Bringing laurels to Vizag, Dr Nandipati Subba Rao, former Professor at Andhra University (AU) has been named among the list of the world’s top 2 percent scientists, released by Stanford University. The list has been prepared by the globally renowned university after assessing scientists from across the world for the research carried out during their career span, according to the data collected up to 2019. It is to be noted that while 1,59,683 researchers were chosen across the globe, almost 1500 Indians managed to secure a place on the list.
Dr Nandipati Subba Rao, former HOD of Geology at Andhra University (AU), has been ranked 557 among the world’s top 2 percent scientists for his research in the field of Environmental Engineering. Recognised for his contribution towards groundwater contamination and watershed management, environmental hydrogeology, and soil-rock-water interactions, Dr Rao has published over 100 research papers in national and international journals to his credit.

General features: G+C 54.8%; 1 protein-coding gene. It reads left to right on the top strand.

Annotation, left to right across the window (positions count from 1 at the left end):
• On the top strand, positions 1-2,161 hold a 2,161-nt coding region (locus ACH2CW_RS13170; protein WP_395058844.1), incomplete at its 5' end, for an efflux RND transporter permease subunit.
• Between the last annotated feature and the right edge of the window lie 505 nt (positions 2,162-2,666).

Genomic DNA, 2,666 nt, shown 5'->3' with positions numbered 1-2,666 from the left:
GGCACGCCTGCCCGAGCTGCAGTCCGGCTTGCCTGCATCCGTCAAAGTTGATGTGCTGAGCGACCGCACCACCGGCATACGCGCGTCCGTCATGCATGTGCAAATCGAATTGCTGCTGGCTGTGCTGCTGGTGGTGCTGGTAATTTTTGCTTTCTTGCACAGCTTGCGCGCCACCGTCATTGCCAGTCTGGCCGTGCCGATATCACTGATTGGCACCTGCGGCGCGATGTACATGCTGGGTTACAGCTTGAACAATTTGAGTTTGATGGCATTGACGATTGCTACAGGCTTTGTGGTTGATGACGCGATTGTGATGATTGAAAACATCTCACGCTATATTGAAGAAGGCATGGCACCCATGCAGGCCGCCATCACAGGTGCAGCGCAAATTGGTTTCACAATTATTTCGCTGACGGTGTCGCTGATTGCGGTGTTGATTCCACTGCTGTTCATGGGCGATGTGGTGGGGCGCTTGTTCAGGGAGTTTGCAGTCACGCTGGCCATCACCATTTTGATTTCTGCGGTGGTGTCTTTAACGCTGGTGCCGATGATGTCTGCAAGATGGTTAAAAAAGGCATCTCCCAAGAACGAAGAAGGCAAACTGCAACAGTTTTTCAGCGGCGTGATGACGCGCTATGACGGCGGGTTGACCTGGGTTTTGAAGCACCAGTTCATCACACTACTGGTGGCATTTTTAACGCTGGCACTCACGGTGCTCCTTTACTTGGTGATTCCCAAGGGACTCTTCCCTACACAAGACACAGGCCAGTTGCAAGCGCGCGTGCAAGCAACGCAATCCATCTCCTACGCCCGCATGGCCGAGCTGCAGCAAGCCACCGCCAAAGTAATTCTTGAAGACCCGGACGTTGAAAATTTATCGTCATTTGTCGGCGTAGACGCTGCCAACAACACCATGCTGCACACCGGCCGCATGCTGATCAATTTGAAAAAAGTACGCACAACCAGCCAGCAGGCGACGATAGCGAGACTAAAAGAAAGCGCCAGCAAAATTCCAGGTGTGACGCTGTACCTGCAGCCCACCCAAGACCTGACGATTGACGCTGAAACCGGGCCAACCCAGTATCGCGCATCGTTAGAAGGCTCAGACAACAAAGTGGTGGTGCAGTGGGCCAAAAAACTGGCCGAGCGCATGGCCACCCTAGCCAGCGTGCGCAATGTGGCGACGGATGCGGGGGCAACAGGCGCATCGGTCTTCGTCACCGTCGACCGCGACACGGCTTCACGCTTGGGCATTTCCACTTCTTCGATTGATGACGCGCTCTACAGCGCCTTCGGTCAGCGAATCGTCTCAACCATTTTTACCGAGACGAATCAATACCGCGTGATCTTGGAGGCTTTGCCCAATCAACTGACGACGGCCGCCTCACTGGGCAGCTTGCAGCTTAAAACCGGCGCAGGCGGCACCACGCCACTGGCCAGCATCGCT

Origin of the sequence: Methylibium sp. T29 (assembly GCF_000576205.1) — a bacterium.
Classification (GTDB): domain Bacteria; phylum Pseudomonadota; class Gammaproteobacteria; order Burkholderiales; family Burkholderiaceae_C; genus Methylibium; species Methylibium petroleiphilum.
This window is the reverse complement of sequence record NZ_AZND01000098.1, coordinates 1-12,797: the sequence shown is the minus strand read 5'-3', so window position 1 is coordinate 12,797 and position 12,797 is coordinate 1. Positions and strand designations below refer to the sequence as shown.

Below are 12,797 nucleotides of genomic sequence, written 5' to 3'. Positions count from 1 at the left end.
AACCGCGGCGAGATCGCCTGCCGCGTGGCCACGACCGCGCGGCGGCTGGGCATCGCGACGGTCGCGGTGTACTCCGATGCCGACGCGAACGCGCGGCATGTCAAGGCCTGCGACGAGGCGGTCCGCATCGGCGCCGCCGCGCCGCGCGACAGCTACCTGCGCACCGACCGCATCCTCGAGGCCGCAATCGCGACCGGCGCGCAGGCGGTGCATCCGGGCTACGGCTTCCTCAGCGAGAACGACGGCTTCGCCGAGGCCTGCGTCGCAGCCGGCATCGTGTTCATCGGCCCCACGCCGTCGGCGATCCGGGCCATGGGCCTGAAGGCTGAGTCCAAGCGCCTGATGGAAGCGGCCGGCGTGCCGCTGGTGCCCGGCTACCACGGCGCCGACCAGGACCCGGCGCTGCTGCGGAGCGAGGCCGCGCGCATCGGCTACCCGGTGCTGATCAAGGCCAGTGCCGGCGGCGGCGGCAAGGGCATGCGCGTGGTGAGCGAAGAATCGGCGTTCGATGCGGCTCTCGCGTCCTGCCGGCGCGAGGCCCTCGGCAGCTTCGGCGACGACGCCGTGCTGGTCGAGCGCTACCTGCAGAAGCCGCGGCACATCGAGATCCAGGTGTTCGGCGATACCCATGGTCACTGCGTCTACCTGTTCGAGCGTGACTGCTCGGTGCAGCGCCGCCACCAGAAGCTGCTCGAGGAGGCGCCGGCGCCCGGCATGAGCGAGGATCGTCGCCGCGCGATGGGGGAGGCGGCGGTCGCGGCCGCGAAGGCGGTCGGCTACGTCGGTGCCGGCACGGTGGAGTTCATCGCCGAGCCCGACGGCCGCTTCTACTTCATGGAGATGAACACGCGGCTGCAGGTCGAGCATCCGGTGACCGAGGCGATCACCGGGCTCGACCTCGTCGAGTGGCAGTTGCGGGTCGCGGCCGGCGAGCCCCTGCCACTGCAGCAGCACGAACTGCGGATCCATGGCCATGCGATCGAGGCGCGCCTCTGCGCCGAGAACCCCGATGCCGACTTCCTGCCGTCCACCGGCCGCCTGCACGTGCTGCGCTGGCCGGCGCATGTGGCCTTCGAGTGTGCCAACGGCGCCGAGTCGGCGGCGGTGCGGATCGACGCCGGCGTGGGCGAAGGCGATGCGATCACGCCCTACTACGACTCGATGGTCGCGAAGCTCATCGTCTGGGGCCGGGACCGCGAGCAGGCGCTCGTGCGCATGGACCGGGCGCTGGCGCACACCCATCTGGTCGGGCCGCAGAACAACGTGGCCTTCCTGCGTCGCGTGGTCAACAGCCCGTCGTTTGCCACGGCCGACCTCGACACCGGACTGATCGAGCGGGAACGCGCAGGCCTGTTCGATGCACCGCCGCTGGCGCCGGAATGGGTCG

Retired as the HOD at the Geology Department, AU, last year, Dr Rao also authored Hydrogeology: Problems with Solutions, which was published by Prentice Hall of India in 2017. Speaking to Yo! Vizag, the former AU Professor shared, “I was pleasantly surprised to see this rating by Stanford University. It is heartening to see so many Indian researchers featuring in the top 2 percent.”
Known for playing a significant role in creating awareness in protecting natural resources, the academician is a Limca Book of Records and World Book of Records titles holder. The former AU Professor is also a recipient of several prestigious awards including the National Mineral Award in 2009, State Best Teacher Award in 2014, State Scientist Award in 2009, Vishala Bharati Gaurav Satkar in 2011, and Dr Sarvepalli Radhakrisnan Award for Best Academician of the Year in 2010, among others.
Apart from his expertise in the field of Environmental Engineering and Geology, Dr Rao also pens socially relevant poems in Telugu. In 2016, he also published a poem anthology named Amaravati.